Authorities in Antigua and Barbuda have extended their nationwide lockdown until Wednesday, May 13, to curb the spread of the coronavirus disease (COVID-19) in the country. The measures, which were introduced on Friday, April 3, dictate that residents are only permitted to leave their homes if providing or seeking emergency support and supplies, or undertaking exercise between the hours of 06:00 and 18:00 (local time). Essential services, such as food shops, pharmacies, and hardware stores, are operating with reduced opening hours; all other businesses are to remain closed until the abovementioned date.
Travel restrictions will also remain in place until Thursday, May 14, with VC Bird International Airport (ANU) closed to routine commercial flights. The following types of flights are permitted subject to special government approval during this period: cargo, repatriation, flights using private planes, and those carried out by regional airline LIAT. For those flights, any non-Antigua and Barbuda national with a travel history in Canada, China, any country in Europe, Iran, South Korea, Japan, Singapore, and the US, within 28 days, will not be permitted entry into the country.
Maritime ports are also closed until May 14, other than to emergency and cargo vessels, and the ferry operating between Antigua and Barbuda.
Failure to comply with the state-of-emergency regulations, which were first introduced on March 25 and will continue until May 23, will result in either a fine of XCD 5000 and/or six-months imprisonment.
Antigua and Barbuda has recorded 24 confirmed cases of COVID-19 and three associated deaths as of Tuesday, April 28.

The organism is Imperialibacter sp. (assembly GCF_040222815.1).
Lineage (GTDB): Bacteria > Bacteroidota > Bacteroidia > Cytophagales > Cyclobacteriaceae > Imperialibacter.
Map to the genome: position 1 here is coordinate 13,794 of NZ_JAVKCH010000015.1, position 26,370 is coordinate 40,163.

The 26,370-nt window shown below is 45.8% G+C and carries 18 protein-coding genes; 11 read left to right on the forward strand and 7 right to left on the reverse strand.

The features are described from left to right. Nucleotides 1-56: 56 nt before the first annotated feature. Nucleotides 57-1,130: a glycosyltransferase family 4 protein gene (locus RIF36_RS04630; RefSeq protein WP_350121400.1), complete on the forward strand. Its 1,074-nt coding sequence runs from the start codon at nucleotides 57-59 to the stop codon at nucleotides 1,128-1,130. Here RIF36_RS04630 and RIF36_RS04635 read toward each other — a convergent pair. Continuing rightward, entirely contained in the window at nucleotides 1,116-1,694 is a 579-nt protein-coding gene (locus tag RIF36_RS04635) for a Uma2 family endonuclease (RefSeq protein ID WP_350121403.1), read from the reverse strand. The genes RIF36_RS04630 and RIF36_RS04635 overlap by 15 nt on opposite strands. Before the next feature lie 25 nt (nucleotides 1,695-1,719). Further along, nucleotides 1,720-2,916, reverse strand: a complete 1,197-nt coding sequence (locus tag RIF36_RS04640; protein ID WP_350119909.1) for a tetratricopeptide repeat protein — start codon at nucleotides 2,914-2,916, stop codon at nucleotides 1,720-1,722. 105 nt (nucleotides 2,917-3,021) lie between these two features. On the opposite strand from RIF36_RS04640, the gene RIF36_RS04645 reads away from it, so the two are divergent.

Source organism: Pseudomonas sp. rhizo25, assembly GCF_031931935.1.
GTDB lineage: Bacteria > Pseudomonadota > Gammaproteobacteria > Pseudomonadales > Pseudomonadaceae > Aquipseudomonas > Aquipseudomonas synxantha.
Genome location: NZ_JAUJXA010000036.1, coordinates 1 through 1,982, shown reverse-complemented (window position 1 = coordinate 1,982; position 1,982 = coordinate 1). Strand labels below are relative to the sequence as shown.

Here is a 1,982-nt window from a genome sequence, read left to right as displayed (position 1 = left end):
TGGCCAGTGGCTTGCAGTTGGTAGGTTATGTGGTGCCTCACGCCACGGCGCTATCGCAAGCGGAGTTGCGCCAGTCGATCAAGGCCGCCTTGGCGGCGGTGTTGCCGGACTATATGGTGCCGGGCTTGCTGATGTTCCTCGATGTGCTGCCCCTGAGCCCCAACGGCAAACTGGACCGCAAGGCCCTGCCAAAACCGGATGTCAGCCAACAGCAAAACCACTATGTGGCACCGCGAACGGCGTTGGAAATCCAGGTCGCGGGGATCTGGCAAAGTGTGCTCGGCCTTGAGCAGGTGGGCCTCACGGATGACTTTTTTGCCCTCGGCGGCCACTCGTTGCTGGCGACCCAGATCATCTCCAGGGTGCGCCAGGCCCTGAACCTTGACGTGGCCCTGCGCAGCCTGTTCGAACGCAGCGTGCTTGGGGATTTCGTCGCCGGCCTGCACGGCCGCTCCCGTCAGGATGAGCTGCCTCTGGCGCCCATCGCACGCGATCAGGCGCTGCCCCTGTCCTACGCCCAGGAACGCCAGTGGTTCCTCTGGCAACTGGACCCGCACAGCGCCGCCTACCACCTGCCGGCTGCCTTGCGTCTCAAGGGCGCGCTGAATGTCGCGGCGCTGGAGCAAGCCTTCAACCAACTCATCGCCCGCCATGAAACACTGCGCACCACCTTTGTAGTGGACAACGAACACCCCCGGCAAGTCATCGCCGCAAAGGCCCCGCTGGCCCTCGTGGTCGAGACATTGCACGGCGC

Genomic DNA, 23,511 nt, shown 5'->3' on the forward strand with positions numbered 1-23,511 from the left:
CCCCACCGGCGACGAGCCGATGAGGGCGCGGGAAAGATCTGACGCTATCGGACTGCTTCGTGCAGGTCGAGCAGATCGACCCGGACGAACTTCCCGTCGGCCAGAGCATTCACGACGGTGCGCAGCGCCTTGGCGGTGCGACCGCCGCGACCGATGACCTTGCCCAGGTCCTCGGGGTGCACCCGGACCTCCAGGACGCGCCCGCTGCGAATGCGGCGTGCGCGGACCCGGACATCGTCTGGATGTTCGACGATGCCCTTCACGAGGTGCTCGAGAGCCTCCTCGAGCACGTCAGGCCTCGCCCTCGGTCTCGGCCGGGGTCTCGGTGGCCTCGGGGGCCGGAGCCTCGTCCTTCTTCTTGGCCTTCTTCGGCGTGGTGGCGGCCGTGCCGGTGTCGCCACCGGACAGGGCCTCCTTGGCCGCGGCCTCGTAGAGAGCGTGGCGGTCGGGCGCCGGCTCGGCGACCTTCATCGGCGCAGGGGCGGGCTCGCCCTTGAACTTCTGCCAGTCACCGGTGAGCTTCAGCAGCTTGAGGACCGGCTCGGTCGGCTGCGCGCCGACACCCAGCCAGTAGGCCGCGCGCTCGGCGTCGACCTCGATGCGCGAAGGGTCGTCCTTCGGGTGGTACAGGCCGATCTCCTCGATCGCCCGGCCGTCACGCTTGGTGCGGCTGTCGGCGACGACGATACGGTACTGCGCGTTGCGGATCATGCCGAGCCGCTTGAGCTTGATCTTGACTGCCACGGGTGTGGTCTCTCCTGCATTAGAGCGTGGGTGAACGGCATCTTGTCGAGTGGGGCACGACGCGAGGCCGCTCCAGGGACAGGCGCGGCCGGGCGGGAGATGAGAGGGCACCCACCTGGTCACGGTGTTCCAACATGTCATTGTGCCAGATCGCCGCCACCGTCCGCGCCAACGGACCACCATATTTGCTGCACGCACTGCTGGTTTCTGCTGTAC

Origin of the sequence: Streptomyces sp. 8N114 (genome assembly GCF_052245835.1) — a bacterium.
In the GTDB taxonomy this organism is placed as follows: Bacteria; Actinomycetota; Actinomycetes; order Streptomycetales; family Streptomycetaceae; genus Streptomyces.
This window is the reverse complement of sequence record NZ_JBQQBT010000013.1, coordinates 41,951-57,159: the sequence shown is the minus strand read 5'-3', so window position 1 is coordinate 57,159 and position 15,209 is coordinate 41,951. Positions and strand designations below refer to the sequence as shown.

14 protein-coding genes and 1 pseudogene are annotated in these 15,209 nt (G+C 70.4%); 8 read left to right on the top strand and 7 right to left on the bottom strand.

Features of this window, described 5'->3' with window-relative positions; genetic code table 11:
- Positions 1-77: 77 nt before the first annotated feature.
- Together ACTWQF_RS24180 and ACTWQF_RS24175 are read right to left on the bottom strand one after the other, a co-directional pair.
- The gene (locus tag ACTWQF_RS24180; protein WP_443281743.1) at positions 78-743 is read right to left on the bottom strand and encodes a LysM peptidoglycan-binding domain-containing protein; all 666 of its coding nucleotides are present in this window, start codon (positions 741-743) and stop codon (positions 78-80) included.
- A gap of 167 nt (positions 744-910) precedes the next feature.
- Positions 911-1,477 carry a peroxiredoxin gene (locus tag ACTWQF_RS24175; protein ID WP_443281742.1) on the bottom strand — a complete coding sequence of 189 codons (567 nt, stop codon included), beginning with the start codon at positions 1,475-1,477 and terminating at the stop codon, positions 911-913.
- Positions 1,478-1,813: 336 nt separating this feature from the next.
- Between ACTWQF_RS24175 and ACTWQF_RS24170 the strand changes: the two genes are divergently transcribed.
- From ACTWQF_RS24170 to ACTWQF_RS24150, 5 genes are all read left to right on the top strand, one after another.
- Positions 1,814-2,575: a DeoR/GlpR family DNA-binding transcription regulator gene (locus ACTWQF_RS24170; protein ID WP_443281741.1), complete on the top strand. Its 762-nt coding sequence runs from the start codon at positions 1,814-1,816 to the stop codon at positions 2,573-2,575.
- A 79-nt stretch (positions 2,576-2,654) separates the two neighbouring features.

The first case of COVID-19 was reported on December 31 and the source of the outbreak has been linked to a wet market in Wuhan (Hubei province, China). Human-to-human and patient-to-medical staff transmission of the virus have been confirmed. Many of the associated fatalities have been due to pneumonia caused by the virus.
Cases of the virus have been confirmed in numerous countries and territories worldwide. Virus-screening and quarantining measures are being implemented at airports worldwide, as well as extensive travel restrictions. On March 11, the World Health Organization (WHO) declared the global outbreak a pandemic.
Pneumonia symptoms include dry cough, chest pain, fever, and trouble breathing. Pneumonia can be contagious and can be transmitted from human to human. The influenza virus, or the flu, is a common cause of viral pneumonia.
Measures adopted by local authorities evolve quickly and are usually effective immediately. Depending on the evolution of the outbreak in other countries, authorities are likely to modify, at very short notice, the list of countries whose travelers are subject to border control measures or entry restrictions upon their arrival to the territory in question. It is advised to postpone nonessential travel due to the risk that travelers may be refused entry or be subject to quarantine upon their arrival or during their stay.
To reduce the risk of transmission, travelers are advised to abide by the following measures:
• Frequently clean hands by applying an alcohol-based hand rub or washing with soap and water.
• When coughing and sneezing, cover mouth and nose with a flexed elbow or tissue; if used, throw the tissue away immediately and wash hands.
• If experiencing a fever, cough, difficulty breathing, or any other symptoms suggestive of respiratory illness, including pneumonia, call emergency services before going to the doctor or hospital to prevent the potential spread of the disease.